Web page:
Thus, the electrode member 16 has both electrical insulation and capillary break or interruption with respect to the contaminant absorber 18 and the areas of the skin which in use come into electrically conducting contact with the absorber.

With the construction according to the invention the skin surface with which the electrode member is conductively engaged will be well-defined.

The usefulness of the electrode unit or absorbent and support assembly is not restricted to vacuum electrode devices, that is, electrode devices which are held to the skin (or some other surface to which the electrode is applied) by the action of a pressure differential between the outer or upper side of the electrode holder and a vacuum compartment defined at the inner side of the electrode holder. For example, the electrode unit or absorbent-support assembly can be used with other types of electrode devices, such as electrode devices which are adhesively attached to or held in position on the skin by clips or straps or the like.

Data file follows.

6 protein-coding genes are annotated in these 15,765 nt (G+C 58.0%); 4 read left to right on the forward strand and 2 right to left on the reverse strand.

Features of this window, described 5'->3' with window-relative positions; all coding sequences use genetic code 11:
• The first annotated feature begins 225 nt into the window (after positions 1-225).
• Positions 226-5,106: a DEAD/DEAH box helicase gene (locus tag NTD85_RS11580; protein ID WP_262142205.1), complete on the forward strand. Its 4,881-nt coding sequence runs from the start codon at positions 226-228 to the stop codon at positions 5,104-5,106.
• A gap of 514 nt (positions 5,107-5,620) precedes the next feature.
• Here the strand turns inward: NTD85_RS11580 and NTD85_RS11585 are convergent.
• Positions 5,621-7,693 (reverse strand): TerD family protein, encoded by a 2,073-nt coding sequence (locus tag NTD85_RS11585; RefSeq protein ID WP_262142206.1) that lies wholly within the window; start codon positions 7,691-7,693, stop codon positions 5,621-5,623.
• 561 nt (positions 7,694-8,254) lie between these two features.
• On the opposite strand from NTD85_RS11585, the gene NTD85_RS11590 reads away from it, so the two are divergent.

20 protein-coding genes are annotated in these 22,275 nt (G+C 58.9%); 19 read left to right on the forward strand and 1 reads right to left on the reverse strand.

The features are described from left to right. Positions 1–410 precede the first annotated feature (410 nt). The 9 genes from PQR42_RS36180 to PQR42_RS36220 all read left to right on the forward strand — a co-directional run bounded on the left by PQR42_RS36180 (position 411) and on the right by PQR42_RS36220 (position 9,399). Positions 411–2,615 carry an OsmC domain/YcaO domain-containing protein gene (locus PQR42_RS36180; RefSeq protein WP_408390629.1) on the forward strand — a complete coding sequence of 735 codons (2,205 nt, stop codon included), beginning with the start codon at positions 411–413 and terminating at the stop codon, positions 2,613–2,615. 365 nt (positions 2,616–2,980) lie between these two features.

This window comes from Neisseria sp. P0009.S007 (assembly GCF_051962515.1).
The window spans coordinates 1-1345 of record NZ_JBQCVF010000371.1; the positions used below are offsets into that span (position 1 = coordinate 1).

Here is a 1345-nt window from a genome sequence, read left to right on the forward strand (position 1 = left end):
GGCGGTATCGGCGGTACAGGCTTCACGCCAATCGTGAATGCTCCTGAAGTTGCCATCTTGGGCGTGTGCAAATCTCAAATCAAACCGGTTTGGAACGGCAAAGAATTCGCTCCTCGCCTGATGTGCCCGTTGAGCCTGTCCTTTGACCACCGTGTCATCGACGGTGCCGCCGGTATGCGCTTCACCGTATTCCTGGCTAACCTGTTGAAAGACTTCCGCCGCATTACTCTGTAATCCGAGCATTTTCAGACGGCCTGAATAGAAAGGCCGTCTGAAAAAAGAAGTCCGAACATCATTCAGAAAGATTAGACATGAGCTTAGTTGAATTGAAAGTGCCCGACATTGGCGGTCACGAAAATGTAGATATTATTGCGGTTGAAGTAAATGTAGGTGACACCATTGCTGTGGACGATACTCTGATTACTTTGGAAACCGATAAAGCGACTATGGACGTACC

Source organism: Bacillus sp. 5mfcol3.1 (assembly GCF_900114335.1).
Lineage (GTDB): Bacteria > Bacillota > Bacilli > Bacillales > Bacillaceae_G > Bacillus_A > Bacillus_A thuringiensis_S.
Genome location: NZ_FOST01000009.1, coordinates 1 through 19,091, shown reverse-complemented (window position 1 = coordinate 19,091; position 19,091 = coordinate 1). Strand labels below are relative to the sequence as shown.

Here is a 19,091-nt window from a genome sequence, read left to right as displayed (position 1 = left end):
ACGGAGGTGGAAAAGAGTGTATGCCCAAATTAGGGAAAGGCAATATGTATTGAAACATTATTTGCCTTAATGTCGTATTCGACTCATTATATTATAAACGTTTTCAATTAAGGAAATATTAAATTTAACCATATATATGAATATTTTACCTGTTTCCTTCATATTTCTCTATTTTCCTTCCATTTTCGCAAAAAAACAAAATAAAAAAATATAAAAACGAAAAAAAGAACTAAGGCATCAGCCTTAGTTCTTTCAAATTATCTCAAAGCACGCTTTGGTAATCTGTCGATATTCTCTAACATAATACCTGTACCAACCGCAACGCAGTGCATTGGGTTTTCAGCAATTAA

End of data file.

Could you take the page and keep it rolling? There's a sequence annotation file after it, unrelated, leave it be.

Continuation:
When used with other or non-vacuum types of electrode devices, the element which serves as the support for the contaminant absorber, and which in the drawings is represented by the sealing member 17, need not have any sealing function. Accordingly, it is within the scope of the invention to employ as the support for the contaminant absorber parts which serve exclusively or chiefly as a support for the contaminant absorber.